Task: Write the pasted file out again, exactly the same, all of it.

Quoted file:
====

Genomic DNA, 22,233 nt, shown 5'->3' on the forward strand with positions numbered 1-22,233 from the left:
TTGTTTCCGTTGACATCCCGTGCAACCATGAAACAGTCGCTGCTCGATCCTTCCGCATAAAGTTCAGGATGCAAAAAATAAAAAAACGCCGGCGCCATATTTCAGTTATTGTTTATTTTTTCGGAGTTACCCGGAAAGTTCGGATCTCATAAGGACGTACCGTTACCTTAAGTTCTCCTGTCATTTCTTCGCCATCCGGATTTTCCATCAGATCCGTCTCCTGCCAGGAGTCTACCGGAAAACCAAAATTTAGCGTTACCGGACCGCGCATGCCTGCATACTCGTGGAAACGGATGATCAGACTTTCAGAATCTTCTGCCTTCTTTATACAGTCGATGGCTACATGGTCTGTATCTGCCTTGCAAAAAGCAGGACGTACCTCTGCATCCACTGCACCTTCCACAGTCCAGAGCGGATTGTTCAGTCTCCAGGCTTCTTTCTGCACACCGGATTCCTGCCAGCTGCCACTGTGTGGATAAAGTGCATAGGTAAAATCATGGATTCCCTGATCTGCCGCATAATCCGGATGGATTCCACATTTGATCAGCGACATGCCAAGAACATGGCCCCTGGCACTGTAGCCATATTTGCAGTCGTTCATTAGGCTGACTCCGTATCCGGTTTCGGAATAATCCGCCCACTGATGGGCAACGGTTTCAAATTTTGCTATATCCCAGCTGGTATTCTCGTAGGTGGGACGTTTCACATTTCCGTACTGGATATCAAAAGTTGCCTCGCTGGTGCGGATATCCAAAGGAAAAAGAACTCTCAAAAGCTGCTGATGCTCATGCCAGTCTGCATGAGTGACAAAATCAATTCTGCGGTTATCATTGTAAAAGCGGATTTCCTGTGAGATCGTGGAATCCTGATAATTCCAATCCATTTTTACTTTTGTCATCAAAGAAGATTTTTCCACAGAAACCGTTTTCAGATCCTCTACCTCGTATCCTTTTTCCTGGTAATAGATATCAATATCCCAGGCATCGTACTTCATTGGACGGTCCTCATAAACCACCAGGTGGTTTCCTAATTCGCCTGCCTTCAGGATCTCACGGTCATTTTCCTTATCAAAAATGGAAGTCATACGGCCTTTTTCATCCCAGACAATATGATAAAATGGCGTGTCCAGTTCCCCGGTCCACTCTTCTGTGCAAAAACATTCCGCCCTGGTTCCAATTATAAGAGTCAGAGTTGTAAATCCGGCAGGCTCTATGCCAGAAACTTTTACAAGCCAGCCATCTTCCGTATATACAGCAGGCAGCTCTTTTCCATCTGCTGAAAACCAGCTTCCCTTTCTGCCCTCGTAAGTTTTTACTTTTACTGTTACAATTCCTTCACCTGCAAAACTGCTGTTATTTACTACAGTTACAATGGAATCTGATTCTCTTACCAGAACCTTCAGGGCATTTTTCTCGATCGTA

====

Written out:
Genomic DNA, 22,233 nt, shown 5'->3' on the forward strand with positions numbered 1-22,233 from the left:
TTGTTTCCGTTGACATCCCGTGCAACCATGAAACAGTCGCTGCTCGATCCTTCCGCATAAAGTTCAGGATGCAAAAAATAAAAAAACGCCGGCGCCATATTTCAGTTATTGTTTATTTTTTCGGAGTTACCCGGAAAGTTCGGATCTCATAAGGACGTACCGTTACCTTAAGTTCTCCTGTCATTTCTTCGCCATCCGGATTTTCCATCAGATCCGTCTCCTGCCAGGAGTCTACCGGAAAACCAAAATTTAGCGTTACCGGACCGCGCATGCCTGCATACTCGTGGAAACGGATGATCAGACTTTCAGAATCTTCTGCCTTCTTTATACAGTCGATGGCTACATGGTCTGTATCTGCCTTGCAAAAAGCAGGACGTACCTCTGCATCCACTGCACCTTCCACAGTCCAGAGCGGATTGTTCAGTCTCCAGGCTTCTTTCTGCACACCGGATTCCTGCCAGCTGCCACTGTGTGGATAAAGTGCATAGGTAAAATCATGGATTCCCTGATCTGCCGCATAATCCGGATGGATTCCACATTTGATCAGCGACATGCCAAGAACATGGCCCCTGGCACTGTAGCCATATTTGCAGTCGTTCATTAGGCTGACTCCGTATCCGGTTTCGGAATAATCCGCCCACTGATGGGCAACGGTTTCAAATTTTGCTATATCCCAGCTGGTATTCTCGTAGGTGGGACGTTTCACATTTCCGTACTGGATATCAAAAGTTGCCTCGCTGGTGCGGATATCCAAAGGAAAAAGAACTCTCAAAAGCTGCTGATGCTCATGCCAGTCTGCATGAGTGACAAAATCAATTCTGCGGTTATCATTGTAAAAGCGGATTTCCTGTGAGATCGTGGAATCCTGATAATTCCAATCCATTTTTACTTTTGTCATCAAAGAAGATTTTTCCACAGAAACCGTTTTCAGATCCTCTACCTCGTATCCTTTTTCCTGGTAATAGATATCAATATCCCAGGCATCGTACTTCATTGGACGGTCCTCATAAACCACCAGGTGGTTTCCTAATTCGCCTGCCTTCAGGATCTCACGGTCATTTTCCTTATCAAAAATGGAAGTCATACGGCCTTTTTCATCCCAGACAATATGATAAAATGGCGTGTCCAGTTCCCCGGTCCACTCTTCTGTGCAAAAACATTCCGCCCTGGTTCCAATTATAAGAGTCAGAGTTGTAAATCCGGCAGGCTCTATGCCAGAAACTTTTACAAGCCAGCCATCTTCCGTATATACAGCAGGCAGCTCTTTTCCATCTGCTGAAAACCAGCTTCCCTTTCTGCCCTCGTAAGTTTTTACTTTTACTGTTACAATTCCTTCACCTGCAAAACTGCTGTTATTTACTACAGTTACAATGGAATCTGATTCTCTTACCAGAACCTTCAGGGCATTTTTCTCGATCGTA